Who Is She?
Utah got its “another one bites the dust” moment out of the way early this season when wildly anticipated freshman Deanne Soza announced her retirement—before we even had a chance to talk about how good her bars was going to be. That means it’s…not going to be exactly the Utah team we expected this year (especially if you recall back to the alternate timeline when MyKayla Skinner might have returned after her 2020 Olympics quest to complete her final year of eligibility at Utah in 2021).
Nonetheless, Utah brings in three quite accomplished freshmen this year, including two former elites. Jaylene Gilstrap competed senior elite in both 2018 and 2019, and while she was never going to boast the difficulty to keep up with the name brands at Classic or Nationals, she made a real mark with her exceptional leaps that stood out against an elite backdrop of “why”-level switch work.
Lucy Stanhope burst into the scene in 2018 when she was named to Great Britain’s European Championships team, primarily to give the team a DTY in the team final, but she can match that level of elite difficulty on every event. Stanhope originally verbaled to Arkansas, but ultimately switched to sign with Utah last fall. Joining Gilstap and Stanhope is US Level 10 Alani Sabado, coming to college a year early. Sadabo achieved by far her best result in 2019 when she finished 3rd all-around at JO Nationals in the Junior E division, a performance underlined by her bronze medal on bars.
What’s She Going to Do?
Utah’s freshmen will have to do some work. There’s not much margin for a slow start because the team lost seven routines from its final-meet lineup last season—vault, bars, and floor from both Kim Tessen and Missy Reinstadtler, as well as a bars routine from Hunter Dula, who medically retired after the end of the season.
On the positive side, Utah will expect to get Jaedyn Rucker back, one of last year’s most exciting freshmen who missed the entire season with injury. In last year’s freshman preview, I had Rucker as a possible all-arounder for Utah with definite routines on vault and floor. If Rucker is in form, she can take quite a bit of the pressure off this now-3-person freshman class to deliver a bunch of routines right away.
One event where Utah isn’t really in need of new routines is beam, where last season’s entire #2-in-the-nation lineup returns, but too bad, you got at least one anyway. Gilstrap’s execution on beam is so strong that she’s a must for that lineup, capable of displacing someone who is also very good. In all, beam and floor are the most likely places on which Gilstrap can carve out a spot. Her floor work is not big, but her leaps and movement quality are so strong that she needs to be there.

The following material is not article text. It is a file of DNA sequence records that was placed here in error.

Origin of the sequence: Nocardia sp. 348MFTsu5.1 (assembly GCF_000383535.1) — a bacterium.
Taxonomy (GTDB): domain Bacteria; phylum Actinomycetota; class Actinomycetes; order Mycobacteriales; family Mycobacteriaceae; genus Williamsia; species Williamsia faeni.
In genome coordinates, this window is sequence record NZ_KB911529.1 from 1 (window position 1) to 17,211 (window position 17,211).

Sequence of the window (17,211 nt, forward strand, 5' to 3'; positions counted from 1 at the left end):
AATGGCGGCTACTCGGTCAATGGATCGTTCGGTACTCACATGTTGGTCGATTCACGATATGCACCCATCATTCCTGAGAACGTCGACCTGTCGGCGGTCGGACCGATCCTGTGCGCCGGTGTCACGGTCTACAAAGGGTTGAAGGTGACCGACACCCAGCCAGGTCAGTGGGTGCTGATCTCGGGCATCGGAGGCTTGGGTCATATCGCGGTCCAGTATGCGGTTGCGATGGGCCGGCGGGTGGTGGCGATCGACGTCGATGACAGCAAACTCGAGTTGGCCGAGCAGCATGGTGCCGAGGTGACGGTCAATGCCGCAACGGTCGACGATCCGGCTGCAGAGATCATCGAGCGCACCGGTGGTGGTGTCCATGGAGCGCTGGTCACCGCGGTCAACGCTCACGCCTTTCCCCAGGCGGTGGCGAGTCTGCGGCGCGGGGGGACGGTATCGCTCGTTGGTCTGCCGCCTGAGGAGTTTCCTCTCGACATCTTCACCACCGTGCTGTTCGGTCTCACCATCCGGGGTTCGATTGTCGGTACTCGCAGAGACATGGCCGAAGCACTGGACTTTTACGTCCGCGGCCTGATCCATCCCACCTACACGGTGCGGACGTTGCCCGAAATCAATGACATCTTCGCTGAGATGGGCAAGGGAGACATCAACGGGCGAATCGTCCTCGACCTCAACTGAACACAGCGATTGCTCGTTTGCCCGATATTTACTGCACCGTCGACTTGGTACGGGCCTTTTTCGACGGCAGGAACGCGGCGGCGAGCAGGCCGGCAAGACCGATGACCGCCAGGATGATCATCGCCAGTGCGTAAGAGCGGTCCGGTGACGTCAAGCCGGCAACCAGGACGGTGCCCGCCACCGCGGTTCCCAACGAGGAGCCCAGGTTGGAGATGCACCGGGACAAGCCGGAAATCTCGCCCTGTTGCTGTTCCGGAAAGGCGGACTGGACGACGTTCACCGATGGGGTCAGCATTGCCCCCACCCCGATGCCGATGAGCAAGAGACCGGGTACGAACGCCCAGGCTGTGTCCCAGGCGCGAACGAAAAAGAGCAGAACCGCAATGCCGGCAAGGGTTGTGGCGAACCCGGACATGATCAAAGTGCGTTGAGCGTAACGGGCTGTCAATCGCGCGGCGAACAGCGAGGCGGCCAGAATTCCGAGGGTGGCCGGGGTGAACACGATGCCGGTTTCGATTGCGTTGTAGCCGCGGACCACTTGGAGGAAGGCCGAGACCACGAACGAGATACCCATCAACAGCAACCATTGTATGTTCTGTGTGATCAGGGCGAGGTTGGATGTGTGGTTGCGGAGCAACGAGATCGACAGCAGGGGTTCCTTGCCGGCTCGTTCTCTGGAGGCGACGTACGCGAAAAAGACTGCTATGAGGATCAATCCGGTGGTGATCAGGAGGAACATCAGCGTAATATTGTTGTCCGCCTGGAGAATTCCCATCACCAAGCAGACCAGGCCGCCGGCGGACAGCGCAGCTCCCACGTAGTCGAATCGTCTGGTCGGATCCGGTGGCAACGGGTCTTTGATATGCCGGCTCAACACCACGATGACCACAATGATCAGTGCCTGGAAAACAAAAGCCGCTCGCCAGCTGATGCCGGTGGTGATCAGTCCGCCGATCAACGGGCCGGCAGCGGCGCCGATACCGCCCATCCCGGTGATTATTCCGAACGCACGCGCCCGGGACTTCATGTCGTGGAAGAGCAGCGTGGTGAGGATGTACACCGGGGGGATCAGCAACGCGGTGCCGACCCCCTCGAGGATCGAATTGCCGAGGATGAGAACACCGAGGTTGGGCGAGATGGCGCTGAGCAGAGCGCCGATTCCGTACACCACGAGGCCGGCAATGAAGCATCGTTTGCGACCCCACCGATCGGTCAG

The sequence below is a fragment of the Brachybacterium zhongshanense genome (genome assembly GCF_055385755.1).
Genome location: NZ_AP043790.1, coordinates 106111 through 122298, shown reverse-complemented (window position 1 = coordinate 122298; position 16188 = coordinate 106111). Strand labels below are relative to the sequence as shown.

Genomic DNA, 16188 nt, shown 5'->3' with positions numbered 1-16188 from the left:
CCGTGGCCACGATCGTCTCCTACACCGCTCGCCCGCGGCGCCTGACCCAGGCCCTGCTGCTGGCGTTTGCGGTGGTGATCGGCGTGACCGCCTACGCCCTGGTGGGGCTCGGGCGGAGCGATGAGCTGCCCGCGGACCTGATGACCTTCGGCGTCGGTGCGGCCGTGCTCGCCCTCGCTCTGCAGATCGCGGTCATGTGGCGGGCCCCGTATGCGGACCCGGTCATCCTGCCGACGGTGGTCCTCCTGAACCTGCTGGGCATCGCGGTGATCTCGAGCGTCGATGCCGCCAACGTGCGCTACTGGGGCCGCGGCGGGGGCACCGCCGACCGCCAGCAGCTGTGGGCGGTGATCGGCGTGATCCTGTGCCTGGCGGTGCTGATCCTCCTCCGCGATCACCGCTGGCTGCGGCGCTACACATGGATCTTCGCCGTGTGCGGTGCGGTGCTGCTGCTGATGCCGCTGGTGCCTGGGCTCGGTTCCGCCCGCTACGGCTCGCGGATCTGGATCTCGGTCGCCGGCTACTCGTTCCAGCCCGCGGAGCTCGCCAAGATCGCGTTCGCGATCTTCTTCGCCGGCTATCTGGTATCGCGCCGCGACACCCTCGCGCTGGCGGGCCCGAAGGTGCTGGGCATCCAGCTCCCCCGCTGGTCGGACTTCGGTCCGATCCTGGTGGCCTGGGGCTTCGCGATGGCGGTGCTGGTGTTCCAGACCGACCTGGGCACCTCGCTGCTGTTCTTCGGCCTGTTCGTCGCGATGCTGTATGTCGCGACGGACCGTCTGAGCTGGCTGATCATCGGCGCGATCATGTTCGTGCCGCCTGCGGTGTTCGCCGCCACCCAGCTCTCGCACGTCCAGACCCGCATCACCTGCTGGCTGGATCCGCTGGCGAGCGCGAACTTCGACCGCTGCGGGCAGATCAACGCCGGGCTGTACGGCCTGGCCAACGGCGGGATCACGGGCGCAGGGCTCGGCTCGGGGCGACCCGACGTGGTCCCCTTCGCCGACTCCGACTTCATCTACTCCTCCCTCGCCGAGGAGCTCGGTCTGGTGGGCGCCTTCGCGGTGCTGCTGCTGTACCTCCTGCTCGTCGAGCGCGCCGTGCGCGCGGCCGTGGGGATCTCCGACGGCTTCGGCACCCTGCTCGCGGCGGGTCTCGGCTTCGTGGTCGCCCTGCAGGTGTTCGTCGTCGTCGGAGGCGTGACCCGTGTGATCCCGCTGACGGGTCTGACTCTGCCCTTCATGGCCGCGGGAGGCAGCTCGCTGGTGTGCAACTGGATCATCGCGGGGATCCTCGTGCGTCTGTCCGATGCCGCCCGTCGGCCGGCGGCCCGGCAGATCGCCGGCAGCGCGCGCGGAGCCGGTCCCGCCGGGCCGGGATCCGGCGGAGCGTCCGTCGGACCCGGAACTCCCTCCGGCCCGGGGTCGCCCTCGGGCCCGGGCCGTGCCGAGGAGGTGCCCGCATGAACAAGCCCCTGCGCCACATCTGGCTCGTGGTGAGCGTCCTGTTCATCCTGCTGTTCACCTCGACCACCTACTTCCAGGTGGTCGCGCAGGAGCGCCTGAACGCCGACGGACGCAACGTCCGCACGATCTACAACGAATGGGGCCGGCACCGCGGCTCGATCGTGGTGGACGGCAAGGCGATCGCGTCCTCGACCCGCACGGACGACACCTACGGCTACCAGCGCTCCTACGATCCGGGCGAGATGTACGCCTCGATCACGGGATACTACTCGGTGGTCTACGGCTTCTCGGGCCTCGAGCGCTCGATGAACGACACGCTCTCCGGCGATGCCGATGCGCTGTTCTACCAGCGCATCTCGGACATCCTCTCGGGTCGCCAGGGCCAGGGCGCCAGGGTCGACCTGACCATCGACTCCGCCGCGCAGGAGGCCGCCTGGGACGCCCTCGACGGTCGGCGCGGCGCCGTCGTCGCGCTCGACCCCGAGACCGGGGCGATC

Gilstrap did not compete bars in her senior elite showings at Classic and Nationals in 2018 and 2019, but it’s not a full Ponor situation. She can do bars and did return on the event at the handful of L10 meets she attended in early 2020. I’d still say bars is her #4 piece, but she has a real routine to throw in the depth pile. The depth pile is perhaps also where her Yfull on vault goes, but it’s bigger and comfortable and I could easily see that going up 2nd in a Utah vault lineup as needed.
Lucy Stanhope was known primarily for vaulting in her elite career, so it’s no surprise that VT will be her most important contribution. Utah will be hoping for something 10.0-start-y from her, having lost Tessen’s vault and in general not having as many 10.0 options as most of the other teams at the top of the standings.
Beyond vault, Stanhope showed tons of high difficulty across her repertoire as an elite, including a Bhardwaj on bars, a back tuck full series on beam, and the occasional Silivas on floor. Most of those skills won’t survive the paring down process to create college routines because they’re not quite precise or consistent enough, which will be the big question for Stanhope’s early college success. As she gets simpler, does it also get cleaner? So in that respect, Stanhope will have to go through the same process as MyKayla Skinner.
Expectations won’t be as high for Stanhope, but the question for Skinner entering college was whether she would prove capable of refining her details well enough to be dominant in college, even without a start-value buffer to lean on the way she had in elite. That’s something she ended up doing quite successfully and something that Stanhope will have to mimic if she’s to be more than a vaulter for this team. She could end up profiling as even an all-arounder in time, but it will be down to how those details develop.
Utah lost several critical bars routines from last season’s team (Tessen, Reinstadtler and Dula made up half the bars lineup in that final 2020 meet), and because that event is not a given for either Gilstrap or Stanhope, the fact that Alani Sabado excels there will be critical. Sabado could get into the party on multiple events—her Yfull on vault is another possible early-lineup option—but I’d certainly pick bars as the main piece to watch for her since she has the best handstands in the freshman class there, and it’s not a given that she’d break into the six elsewhere.
Shut Up and Show Me It